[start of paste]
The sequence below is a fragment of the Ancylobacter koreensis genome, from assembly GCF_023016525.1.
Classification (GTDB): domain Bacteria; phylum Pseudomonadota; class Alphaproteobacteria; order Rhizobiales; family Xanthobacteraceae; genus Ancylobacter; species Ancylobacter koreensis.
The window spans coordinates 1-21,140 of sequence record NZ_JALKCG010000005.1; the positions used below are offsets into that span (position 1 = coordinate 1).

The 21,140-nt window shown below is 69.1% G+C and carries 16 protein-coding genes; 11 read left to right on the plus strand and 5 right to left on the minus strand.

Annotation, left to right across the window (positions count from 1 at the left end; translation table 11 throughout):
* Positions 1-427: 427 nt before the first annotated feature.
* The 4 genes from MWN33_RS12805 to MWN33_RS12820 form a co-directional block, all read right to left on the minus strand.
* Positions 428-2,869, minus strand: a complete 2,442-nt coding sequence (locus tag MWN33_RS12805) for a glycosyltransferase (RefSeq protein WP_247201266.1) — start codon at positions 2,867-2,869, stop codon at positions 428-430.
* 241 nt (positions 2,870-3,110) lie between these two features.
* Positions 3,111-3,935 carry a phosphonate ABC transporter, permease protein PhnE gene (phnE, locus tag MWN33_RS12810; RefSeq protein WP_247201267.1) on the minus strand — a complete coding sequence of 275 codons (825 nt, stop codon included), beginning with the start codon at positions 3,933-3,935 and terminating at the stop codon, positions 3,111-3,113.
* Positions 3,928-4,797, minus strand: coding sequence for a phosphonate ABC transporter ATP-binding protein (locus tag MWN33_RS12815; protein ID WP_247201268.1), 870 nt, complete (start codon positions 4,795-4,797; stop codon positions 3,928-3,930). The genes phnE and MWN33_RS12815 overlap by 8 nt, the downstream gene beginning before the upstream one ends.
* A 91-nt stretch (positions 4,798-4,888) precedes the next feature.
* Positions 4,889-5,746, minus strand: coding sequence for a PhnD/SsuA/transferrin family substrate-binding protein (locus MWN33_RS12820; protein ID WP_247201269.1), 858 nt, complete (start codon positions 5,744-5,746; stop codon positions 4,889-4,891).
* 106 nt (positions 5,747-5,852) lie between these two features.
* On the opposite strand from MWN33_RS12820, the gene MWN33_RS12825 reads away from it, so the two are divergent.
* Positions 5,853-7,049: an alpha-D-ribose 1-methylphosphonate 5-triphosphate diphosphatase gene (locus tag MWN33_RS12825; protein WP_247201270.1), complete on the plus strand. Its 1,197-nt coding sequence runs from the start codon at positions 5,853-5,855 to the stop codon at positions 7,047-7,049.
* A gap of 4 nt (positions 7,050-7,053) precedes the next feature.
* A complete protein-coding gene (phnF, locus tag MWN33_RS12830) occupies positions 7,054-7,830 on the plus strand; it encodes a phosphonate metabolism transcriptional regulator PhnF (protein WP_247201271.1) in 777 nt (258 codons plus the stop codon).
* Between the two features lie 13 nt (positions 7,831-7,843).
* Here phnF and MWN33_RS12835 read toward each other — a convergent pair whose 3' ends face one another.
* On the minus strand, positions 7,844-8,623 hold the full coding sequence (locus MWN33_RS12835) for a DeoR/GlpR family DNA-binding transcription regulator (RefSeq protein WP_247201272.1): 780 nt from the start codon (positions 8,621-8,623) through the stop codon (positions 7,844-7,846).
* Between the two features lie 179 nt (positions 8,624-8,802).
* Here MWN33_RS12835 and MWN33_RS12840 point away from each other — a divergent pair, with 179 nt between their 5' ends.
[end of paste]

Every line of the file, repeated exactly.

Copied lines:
The sequence below is a fragment of the Ancylobacter koreensis genome, from assembly GCF_023016525.1.
Classification (GTDB): domain Bacteria; phylum Pseudomonadota; class Alphaproteobacteria; order Rhizobiales; family Xanthobacteraceae; genus Ancylobacter; species Ancylobacter koreensis.
The window spans coordinates 1-21,140 of sequence record NZ_JALKCG010000005.1; the positions used below are offsets into that span (position 1 = coordinate 1).

The 21,140-nt window shown below is 69.1% G+C and carries 16 protein-coding genes; 11 read left to right on the plus strand and 5 right to left on the minus strand.

Annotation, left to right across the window (positions count from 1 at the left end; translation table 11 throughout):
* Positions 1-427: 427 nt before the first annotated feature.
* The 4 genes from MWN33_RS12805 to MWN33_RS12820 form a co-directional block, all read right to left on the minus strand.
* Positions 428-2,869, minus strand: a complete 2,442-nt coding sequence (locus tag MWN33_RS12805) for a glycosyltransferase (RefSeq protein WP_247201266.1) — start codon at positions 2,867-2,869, stop codon at positions 428-430.
* 241 nt (positions 2,870-3,110) lie between these two features.
* Positions 3,111-3,935 carry a phosphonate ABC transporter, permease protein PhnE gene (phnE, locus tag MWN33_RS12810; RefSeq protein WP_247201267.1) on the minus strand — a complete coding sequence of 275 codons (825 nt, stop codon included), beginning with the start codon at positions 3,933-3,935 and terminating at the stop codon, positions 3,111-3,113.
* Positions 3,928-4,797, minus strand: coding sequence for a phosphonate ABC transporter ATP-binding protein (locus tag MWN33_RS12815; protein ID WP_247201268.1), 870 nt, complete (start codon positions 4,795-4,797; stop codon positions 3,928-3,930). The genes phnE and MWN33_RS12815 overlap by 8 nt, the downstream gene beginning before the upstream one ends.
* A 91-nt stretch (positions 4,798-4,888) precedes the next feature.
* Positions 4,889-5,746, minus strand: coding sequence for a PhnD/SsuA/transferrin family substrate-binding protein (locus MWN33_RS12820; protein ID WP_247201269.1), 858 nt, complete (start codon positions 5,744-5,746; stop codon positions 4,889-4,891).
* 106 nt (positions 5,747-5,852) lie between these two features.
* On the opposite strand from MWN33_RS12820, the gene MWN33_RS12825 reads away from it, so the two are divergent.
* Positions 5,853-7,049: an alpha-D-ribose 1-methylphosphonate 5-triphosphate diphosphatase gene (locus tag MWN33_RS12825; protein WP_247201270.1), complete on the plus strand. Its 1,197-nt coding sequence runs from the start codon at positions 5,853-5,855 to the stop codon at positions 7,047-7,049.
* A gap of 4 nt (positions 7,050-7,053) precedes the next feature.
* A complete protein-coding gene (phnF, locus tag MWN33_RS12830) occupies positions 7,054-7,830 on the plus strand; it encodes a phosphonate metabolism transcriptional regulator PhnF (protein WP_247201271.1) in 777 nt (258 codons plus the stop codon).
* Between the two features lie 13 nt (positions 7,831-7,843).
* Here phnF and MWN33_RS12835 read toward each other — a convergent pair whose 3' ends face one another.
* On the minus strand, positions 7,844-8,623 hold the full coding sequence (locus MWN33_RS12835) for a DeoR/GlpR family DNA-binding transcription regulator (RefSeq protein WP_247201272.1): 780 nt from the start codon (positions 8,621-8,623) through the stop codon (positions 7,844-7,846).
* Between the two features lie 179 nt (positions 8,624-8,802).
* Here MWN33_RS12835 and MWN33_RS12840 point away from each other — a divergent pair, with 179 nt between their 5' ends.